Another EEOC discrimination lawsuit against Rosebud


After settling a $1.9M lawsuit in 2017 for discriminating against hundreds of Black applicants, EEOC sues popular Chicago restaurant again

Crusader Staff Report

Rosebud Restaurants, Inc. recently paid $160,000 to settle a sexual harassment and retaliation lawsuit filed by the U.S. Equal Employment Opportunity Commission (EEOC). The EEOC’s lawsuit charged Rosebud, which owns approximately nine Italian restaurants in the Chicagoland area, with violating federal civil rights laws when it subjected two women to sexual harassment. One of the women was fired after she complained about the harassment and objected to employees referring to African-Americans by racial slurs.

In June 2017, Rosebud paid $1.9 million to settle another EEOC lawsuit which alleged the restaurant discriminated against hundreds of Black applicants seeking work. When the EEOC completed its investigation, they discovered that less than one percent of Rosebud’s 800-900 employee workforce was Black. That’s about eight or nine Black people.

According to that lawsuit, the EEOC also charged that managers, including Rosebud owner Alex Dana, used racial slurs to refer to Blacks.  At the time the EEOC began investigating Rosebud’s hiring practices, many of its restaurants had no African-American employees at all. The EEOC also asserted that Rosebud violated federal regulations by failing to maintain employment applications for one year and by failing to file employer information reports providing employment data by job category, race, ethnicity, and gender.

Rosebud signed a consent decree that requires the restaurant chain to boost the number of its Black employees to be African-American, 11 percent of Rosebud’s future workforce.

According to the latest EEOC lawsuit, Tina Rosenthal, who worked as a server at Rosebud’s now-closed Centro location in Chicago, was sexually harassed by another server in 2013. The alleged harassment included unwelcome sexual comments, sexual propositions, unwelcome touching and assaulting Rosenthal by grabbing her between her legs. Rosenthal complained about the harassment to managers, but Rosebud did not take adequate steps to address her complaints, the EEOC said. In addition, Rosenthal, who is white, objected during a company meeting to employees using racial slurs to refer to Blacks. A few weeks later, according to the EEOC, Rosebud fired Rosenthal for pretextual reasons.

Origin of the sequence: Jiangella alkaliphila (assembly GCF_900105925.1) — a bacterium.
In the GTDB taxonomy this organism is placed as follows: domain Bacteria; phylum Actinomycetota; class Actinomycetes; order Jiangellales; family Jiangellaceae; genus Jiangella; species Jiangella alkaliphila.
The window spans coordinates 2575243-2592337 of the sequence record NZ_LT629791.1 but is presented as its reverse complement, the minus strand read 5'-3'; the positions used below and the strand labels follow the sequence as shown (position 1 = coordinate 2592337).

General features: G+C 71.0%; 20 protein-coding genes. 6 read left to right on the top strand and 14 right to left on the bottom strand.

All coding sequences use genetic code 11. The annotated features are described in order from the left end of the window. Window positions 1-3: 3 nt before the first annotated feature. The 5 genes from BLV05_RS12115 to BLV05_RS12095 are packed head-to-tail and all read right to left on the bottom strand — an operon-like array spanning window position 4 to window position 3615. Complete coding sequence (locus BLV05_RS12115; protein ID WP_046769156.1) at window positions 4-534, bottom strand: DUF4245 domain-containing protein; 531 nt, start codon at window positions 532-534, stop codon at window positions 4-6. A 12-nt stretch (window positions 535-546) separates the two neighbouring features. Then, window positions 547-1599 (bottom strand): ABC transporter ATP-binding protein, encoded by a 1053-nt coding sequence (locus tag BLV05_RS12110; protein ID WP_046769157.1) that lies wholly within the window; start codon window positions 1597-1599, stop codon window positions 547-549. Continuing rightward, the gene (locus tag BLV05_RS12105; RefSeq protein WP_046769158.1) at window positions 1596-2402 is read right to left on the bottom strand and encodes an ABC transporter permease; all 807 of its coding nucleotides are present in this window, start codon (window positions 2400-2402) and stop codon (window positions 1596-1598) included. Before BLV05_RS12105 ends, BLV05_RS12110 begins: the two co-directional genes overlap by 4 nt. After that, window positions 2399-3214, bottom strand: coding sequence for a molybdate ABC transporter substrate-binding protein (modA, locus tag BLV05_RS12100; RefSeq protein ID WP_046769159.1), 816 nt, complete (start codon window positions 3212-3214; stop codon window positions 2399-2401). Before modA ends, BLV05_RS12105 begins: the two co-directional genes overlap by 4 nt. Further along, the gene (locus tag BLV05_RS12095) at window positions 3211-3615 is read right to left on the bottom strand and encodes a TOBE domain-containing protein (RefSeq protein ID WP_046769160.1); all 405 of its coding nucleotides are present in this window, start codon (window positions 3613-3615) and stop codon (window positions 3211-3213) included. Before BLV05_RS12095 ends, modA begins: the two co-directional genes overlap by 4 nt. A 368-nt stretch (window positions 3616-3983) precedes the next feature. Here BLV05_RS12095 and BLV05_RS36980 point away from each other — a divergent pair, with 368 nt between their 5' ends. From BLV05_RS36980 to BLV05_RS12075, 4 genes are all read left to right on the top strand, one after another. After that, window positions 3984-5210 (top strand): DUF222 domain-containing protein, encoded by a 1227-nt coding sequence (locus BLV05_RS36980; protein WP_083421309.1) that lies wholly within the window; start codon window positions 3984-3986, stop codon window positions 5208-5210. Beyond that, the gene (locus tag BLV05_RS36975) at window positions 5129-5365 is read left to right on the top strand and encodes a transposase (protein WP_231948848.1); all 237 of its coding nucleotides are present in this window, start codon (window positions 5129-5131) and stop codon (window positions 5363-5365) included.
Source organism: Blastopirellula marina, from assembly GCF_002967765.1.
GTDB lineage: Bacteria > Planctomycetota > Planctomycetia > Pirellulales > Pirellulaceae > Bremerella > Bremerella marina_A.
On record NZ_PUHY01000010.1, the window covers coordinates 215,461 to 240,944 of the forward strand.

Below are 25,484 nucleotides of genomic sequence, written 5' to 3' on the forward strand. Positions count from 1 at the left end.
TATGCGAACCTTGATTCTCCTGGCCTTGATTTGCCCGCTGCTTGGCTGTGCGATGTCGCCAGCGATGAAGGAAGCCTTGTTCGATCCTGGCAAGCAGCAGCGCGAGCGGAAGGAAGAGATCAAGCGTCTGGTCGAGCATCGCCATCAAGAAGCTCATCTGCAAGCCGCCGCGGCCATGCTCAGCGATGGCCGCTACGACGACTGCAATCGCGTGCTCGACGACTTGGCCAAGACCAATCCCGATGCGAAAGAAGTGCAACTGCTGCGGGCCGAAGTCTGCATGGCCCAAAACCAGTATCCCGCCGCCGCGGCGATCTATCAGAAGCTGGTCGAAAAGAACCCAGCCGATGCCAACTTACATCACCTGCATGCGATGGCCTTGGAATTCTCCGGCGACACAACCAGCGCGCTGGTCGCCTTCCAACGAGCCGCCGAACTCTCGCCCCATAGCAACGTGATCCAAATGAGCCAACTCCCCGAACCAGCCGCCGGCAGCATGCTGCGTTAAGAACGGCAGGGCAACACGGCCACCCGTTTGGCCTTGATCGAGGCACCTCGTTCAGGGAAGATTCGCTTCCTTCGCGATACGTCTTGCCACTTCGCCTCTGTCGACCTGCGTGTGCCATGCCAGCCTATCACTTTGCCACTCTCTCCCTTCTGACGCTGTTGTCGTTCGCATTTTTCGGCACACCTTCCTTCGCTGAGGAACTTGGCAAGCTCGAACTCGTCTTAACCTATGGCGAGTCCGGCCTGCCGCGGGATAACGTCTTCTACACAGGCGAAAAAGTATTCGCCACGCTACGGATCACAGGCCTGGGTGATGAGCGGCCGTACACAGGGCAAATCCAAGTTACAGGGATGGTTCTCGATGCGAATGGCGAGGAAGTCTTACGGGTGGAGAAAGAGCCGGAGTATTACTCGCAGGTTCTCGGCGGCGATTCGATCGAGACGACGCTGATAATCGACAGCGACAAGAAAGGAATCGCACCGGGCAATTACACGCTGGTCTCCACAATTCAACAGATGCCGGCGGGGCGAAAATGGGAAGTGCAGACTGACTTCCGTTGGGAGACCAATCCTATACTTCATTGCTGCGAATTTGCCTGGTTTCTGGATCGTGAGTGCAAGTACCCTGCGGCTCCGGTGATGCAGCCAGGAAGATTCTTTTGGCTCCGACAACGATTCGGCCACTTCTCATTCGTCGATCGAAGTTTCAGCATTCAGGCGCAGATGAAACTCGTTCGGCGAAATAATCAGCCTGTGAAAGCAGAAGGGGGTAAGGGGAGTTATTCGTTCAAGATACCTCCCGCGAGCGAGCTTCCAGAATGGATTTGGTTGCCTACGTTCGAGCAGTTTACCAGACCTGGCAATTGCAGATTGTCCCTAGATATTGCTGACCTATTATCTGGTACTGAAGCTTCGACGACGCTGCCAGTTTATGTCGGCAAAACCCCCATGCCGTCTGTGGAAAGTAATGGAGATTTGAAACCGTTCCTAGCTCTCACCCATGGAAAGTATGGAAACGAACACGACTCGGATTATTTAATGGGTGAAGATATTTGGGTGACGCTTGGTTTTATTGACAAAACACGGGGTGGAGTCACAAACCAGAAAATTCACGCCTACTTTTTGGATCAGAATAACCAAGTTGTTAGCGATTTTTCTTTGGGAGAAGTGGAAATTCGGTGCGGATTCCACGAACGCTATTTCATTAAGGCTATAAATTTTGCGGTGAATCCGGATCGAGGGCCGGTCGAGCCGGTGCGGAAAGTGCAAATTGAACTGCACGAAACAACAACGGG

In May 2018, the EEOC amended its complaint to seek relief for other women who it believed were subjected to sexual harassment at Rosebud. During the litigation, it identified another woman who was allegedly sexually harassed in 2014 while working at Centro by the same server who had harassed Rosenthal.

Sexual harassment and retaliation violate Title VII of the Civil Rights Act of 1964.

The EEOC filed its lawsuit on September 20, 2017 in U.S. District Court for the Northern District of Illinois in Chicago (Civil Action No. 17 6815), after first attempting to reach a pre-litigation settlement through its conciliation process.

In September 2013, the EEOC sued Rosebud for failing to hire African-American applicants because of their race. That suit settled in May 2017 with a four-year consent decree providing $1.9 million in monetary relief for Black applicants who were denied jobs at Rosebud and requiring hiring goals for African-Americans, recruiting of Black applicants, monitoring of Rosebud’s hiring practices, and anti-discrimination training.

U.S. District Judge John Blakey signed the order entering the consent decree resolving the sexual harassment and retaliation lawsuit on Oct. 15, 2018. In addition to providing for $160,000 in monetary relief to the harassed women, the decree prohibits Rosebud from engaging in sexual harassment or retaliation in the future. Further, Rosebud must provide annual training to all its employees regarding sexual harassment during the decree’s two-year term and provide semi-annual reports to the EEOC of any complaints about harassment or retaliation.

“This case is an unfortunate example of what happens when an employer fails to act on a harassment complaint,” said Greg Gochanour, regional attorney of the EEOC’s Chicago District Office. “If Rosebud had taken Ms. Rosenthal’s complaint seriously, it may have been able to prevent another woman from being abused. Instead, the harasser faced no consequences when Rosenthal complained and was undeterred from harassing again.”

Julianne Bowman, the EEOC’s Chicago District director, added, “Rosebud then made a bad situation worse by turning around and firing Ms. Rosenthal for complaining about harassment and racially offensive comments. Retaliatory termination is illegal, and the EEOC will not tolerate it. For employment discrimination laws to be meaningful, employees need to be able to raise concerns about discrimination and harassment without fear of reprisal.”


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